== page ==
For instance, David Nugent writes in his book Modernity at the Edge of Empire: State, Individual, and Nation in the Northern Peruvian Andes, 1885-1935 that in Peru, in the absence of self-conscious modern bourgeois class committed to the modern principles of popular sovereignty, equality and liberty that could claim control over the apparatus of state, it was people themselves who undertook the efforts to define the national culture. However, he observes that the image of society and personhood contained within the discourse of popular sovereignty in Peru did not correspond to actual social conditions. Exclusion was an integral part of the movement and democratization meant not only the empowerment of the urban, male middle class, but also the systematic exclusion of women and peasants from the more “open” society envisaged within the movement.
Even though the transformations in local life brought about by the movement were consistently cast in the universalistic language of the Enlightenment (ideas of equality, liberty and justice), these changes represented the interest and motivations of particular groups depicted as the interests and motivations of all groups.
In most of the erstwhile colonies in Asia and Africa, social political elites played a key role in fostering nationalism by rallying masses around the Enlightenment norms against the colonial power and became instrumental in the formation of the modern state. In some states, such as Bhutan, traditional elites realizing the necessity of finding new legitimations in a secular democratic age defined by the Enlightenment ideals, sought to incorporate the masses by claiming a role as the permanent guardians of national continuity as the Prussian monarchy and land-owning aristocracy did in the post-1871 Germany. Nevertheless, irrespective of time and space, socio-economic and political factors were found not simply external to the dynamics of identity formation rather quite intrinsic and fundamental in determining the character and role of identity groups.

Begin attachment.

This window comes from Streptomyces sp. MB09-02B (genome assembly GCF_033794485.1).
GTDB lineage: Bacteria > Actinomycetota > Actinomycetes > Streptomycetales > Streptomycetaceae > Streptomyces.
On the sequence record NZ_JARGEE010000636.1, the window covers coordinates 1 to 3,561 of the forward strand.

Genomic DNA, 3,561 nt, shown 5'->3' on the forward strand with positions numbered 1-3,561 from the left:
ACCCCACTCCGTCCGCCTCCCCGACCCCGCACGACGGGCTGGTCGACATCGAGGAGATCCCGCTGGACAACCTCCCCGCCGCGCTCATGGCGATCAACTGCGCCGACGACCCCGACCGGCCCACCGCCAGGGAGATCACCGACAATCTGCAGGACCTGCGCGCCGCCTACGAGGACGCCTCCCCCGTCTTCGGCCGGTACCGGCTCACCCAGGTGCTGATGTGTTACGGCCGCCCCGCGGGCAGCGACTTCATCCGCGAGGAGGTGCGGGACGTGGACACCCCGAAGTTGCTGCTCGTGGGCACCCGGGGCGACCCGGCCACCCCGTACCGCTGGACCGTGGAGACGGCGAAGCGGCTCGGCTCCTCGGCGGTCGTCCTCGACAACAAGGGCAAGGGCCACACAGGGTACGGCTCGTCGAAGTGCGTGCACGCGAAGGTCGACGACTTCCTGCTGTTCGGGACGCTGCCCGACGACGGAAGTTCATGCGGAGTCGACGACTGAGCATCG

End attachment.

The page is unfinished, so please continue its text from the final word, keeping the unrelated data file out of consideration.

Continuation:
The idea of nation has been grafted on to the Afro-Asian landmass, which has been apparently at odds with the evolution of these societies. However, these nations-in-making derive their legitimacy from the international normative order and could claim to be guardians of popular sovereignty.
While historically, frontiers (which kept on waxing and waning) with their flexibility and openness determined the territorial sway of kingdoms and tribal systems of governance, and many ethnic and socio-cultural groups continued to define their existence within the loose territorial space, tight yet unresolved borders were forged by the imperial system for the convenience of its administration. For instance, the Indian subcontinent was artificially divided by the British colonial administration to facilitate its rule, resulting in either separation or merging of socio-cultural groups contradicting the history of their evolution.
While in Europe, nations were constructed earlier – of course not without their pitfalls, which automatically translated into their desire for forming their own states – in the continents of Asia and Africa, modern state systems with fixed territoriality and sovereignty were imposed by the colonial powers, which later adapted the Western model of nation-state through nation-building exercises even though these states had been created artificially without adequate attention to the lived experiences of socio-cultural and ethnic groups, and in most cases, borders remained as unresolved political issues.
More than the physical partitions that continue to haunt Third World societies is that in their bid to become nations, they engage poets and historians in defining and interpreting histories that project them as culturally different from neighboring societies. Politicians engage in rhetoric and selectively choose symbols that push countries to look away from each other further. Intellectual partition is a process that strives to construct nations artificially through selective memory and collective amnesia.